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TABLE 1. Selected Demographic Parameters for Pennsylvania, Monroe County and Jackson Township (10)

1980 Census Population11,864,751694092315
1990 Census Population11,881,643957093757
Percent Change(10)0.137.962.3
Percent White (10)88.596.998.2
Percent 65 & Over (10)15.413.110.6
Persons Per Household (10)2.572.692.82
Per Capita Income (1989) (11)140681363614141

TABLE 2. Maximum Contaminant Levels In On-Site Groundwater (Monitoring Wells) October-December 1990 (8)

ContaminantMaximum ConcentrationWell No. Comparison Values
1,1-Dichloroethene3R1-D, T1-1A0.06CREG
1,2-Dichloroethene720R1-D200RMEG (child)
Vinyl Chloride7R1-D 0.2EMEG (child)

ppb - Parts Per Billion
CREG - Cancer Risk Evaluation Guide
RMEG - Reference Dose Media Evaluation Guide
EMEG - Environmental Media Evaluation Guide

TABLE 3. Maximum Contaminant Levels In Off-Site Groundwater (Monitoring Wells) October-December 1990 (8)

ContaminantMaximum Concentration Well No. Comparison Values
ppbppb source
Trichloroethene110,000 R2* 3 CREG
Tetrachloroethene10.4 R20.7CREG
1,1-Dichloroethene7.5R2 0.06CREG
1,2-Dichloroethene1200R2* 200RMEG (child)
Vinyl Chloride13T2 0.2EMEG (child)

* Results From Pump Test Sampling

TABLE 4. Maximum Contaminant Levels In Residential Wells (1986-1990) (8)

ContaminantMaximum ConcentrationWell No.*Comparison Values
Trichloroethene7,000 4 3 CREG
Tetrachloroethene5.4 4 0.7CREG
1,1-Dichloroethene14.64 0.06CREG
1,2-Dichloroethene4.226 200RMEG (child)
Vinyl Chloride9.2**NI 0.02EMEG (child)

* See Figure 2
** February 21, 1992 sample, EPA contractor, may not be site related
NI Not included in RI


Figure 1. Site Location Map

Figure 2. Residential Well
Sample Locations

Figure 3. Geological and Cultural
Features Near the Site

Figure 4. Distribution of TCE
in Residential Wells

Figure 5. Monitoring Well
Sample Locations

Figure 6. General Geologic Map

Figure 7. Water Table Elevation Contours
Water Table Aquifer

Figure 8. Ground-Water Flow Direction
Bedrock Aquifer

Figure 9.

Figure 10. Wells R2, R3D, and R4 TCE
and 1,2-DCE Concentrations (parts per
billion, PPB)

Figure 10a. Well RW-18 TCE Concentrations
(parts per billion x 1000)

Figure 11. TCE Concentrations in
Residential Wells Over Time

Figure 12. Wells R-6 and 19 TCE
Concentrations (parts per billion, PPB)

Figure 13.

Figure 14. Surface Water and
Sediment Sampling Locations

APPENDIX C. Response to Comments on the Public Health Assessment, Public Comment Release

The Butz Landfill Public Health Assessment was released for review and comments. The writtencomments received and our responses are summarized in this section.

The following comments were received from the respondent. Our response follows eachquestion/comment:

1. The six (6) technical points of understanding between the Water Authority and USEPA need no comment. PADOH also understands these points to be USEPA's position on groundwater flow near the site.
2. QUESTION: Do outlined areas of Figure 13 of the public health assessment (PHA) represent the extent of the plumes?
RESPONSE: The plumes outlined in Figure 13 represent one alternative to USEPA's hydrogeologic interpretation of field data. Plume boundaries are based on a combination of well data, principles of groundwater flow, topography, and other potential contaminant sources.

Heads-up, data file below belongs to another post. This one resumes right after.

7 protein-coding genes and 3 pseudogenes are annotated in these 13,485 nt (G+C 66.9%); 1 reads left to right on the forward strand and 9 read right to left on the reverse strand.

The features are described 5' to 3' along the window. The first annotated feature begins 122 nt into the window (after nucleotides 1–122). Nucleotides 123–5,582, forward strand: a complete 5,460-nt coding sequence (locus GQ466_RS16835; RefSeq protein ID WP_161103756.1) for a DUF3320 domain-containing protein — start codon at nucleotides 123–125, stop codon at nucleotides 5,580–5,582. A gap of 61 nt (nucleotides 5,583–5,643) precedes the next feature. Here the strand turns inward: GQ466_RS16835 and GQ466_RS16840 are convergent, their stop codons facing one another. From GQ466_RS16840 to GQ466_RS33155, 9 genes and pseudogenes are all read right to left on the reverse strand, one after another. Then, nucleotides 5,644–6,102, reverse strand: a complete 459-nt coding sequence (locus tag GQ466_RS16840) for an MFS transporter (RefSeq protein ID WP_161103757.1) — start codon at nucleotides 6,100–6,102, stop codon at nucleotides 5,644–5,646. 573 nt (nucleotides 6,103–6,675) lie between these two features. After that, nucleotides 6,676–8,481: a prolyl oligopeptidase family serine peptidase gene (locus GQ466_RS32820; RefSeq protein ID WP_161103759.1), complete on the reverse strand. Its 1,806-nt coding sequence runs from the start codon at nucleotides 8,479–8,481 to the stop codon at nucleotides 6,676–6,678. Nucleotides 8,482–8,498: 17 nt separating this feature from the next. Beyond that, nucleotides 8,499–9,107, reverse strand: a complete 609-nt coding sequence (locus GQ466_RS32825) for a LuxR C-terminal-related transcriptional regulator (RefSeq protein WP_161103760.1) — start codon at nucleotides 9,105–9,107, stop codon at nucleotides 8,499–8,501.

3. QUESTION: Is the direction of contaminant flow assumed to be downgradient with "downgradient" defined by the surface contours?
RESPONSE: "Downgradient" as used in the PHA refers to both topographic slope and watertable slope. There has been no evidence presented to PADOH that shows any other relationshipbetween topography and the water table than the expected one; that is, the water table is asubdued replica of the topography (Figure 7, PHA). When referring to head lines in the "bedrock aquifer" (Figure 2-3 of the Remedial Investigation (RI) and Figure 8 of the PHA), "downgradient" means in the direction of decreasing hydraulic head.
4. QUESTION: Are the sources of contamination assumed to be at the highest elevation within agiven plume as defined by the highest surface topography?
RESPONSE: Not necessarily, although topographic highs are generally good places to beginlooking for contaminant sources.
5. QUESTION: Is there cross-contamination from each of the sites, i.e., is the total contaminationin a given well the sum of several components?
RESPONSE: PADOH does not have sufficient field data to conclusively answer this question. USEPA continues to study the geology and hydrogeology around the site. Perhaps we will beable to better answer this question after all the data are presented for evaluation.
6. QUESTION: How did the TCE reach wells on Golf Course Road which are at the upper endof the road at elevation 1100? Since the landfill contamination did not flow this way (see Figure 8 in which the solid arrow shows the flow of clean ground water) contamination in the residential wells east of site 3 must have come from site 3.
RESPONSE: PADOH does not now have a satisfactory answer to this question, which is also one of our own questions. It is difficult to believe that Butz Landfill is the source for this contamination for reasons explained in the PHA. We do not believe there has been a thorough investigation of potential contaminant sources northeast of the site. Site 3 may not be the source of contamination along Golf Course Road.